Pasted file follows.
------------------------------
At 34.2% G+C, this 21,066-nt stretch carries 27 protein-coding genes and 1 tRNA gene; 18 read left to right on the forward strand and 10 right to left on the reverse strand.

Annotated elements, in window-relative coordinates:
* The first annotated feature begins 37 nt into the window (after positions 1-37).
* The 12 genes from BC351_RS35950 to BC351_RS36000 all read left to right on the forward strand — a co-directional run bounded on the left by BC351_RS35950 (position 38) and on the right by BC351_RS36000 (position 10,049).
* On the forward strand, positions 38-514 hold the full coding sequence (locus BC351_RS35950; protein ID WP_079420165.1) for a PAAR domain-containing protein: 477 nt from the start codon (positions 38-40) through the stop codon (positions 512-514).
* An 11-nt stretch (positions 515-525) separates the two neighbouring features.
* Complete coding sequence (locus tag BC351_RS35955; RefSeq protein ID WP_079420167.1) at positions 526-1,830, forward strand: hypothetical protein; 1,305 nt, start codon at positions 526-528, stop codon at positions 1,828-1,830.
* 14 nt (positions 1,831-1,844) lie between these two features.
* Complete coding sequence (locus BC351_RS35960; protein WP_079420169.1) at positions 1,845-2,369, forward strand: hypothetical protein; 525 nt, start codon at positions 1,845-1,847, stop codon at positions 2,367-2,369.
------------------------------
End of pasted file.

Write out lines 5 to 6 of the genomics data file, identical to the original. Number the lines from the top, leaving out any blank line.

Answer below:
* On the forward strand, positions 38-514 hold the full coding sequence (locus BC351_RS35950; protein ID WP_079420165.1) for a PAAR domain-containing protein: 477 nt from the start codon (positions 38-40) through the stop codon (positions 512-514).
* An 11-nt stretch (positions 515-525) separates the two neighbouring features.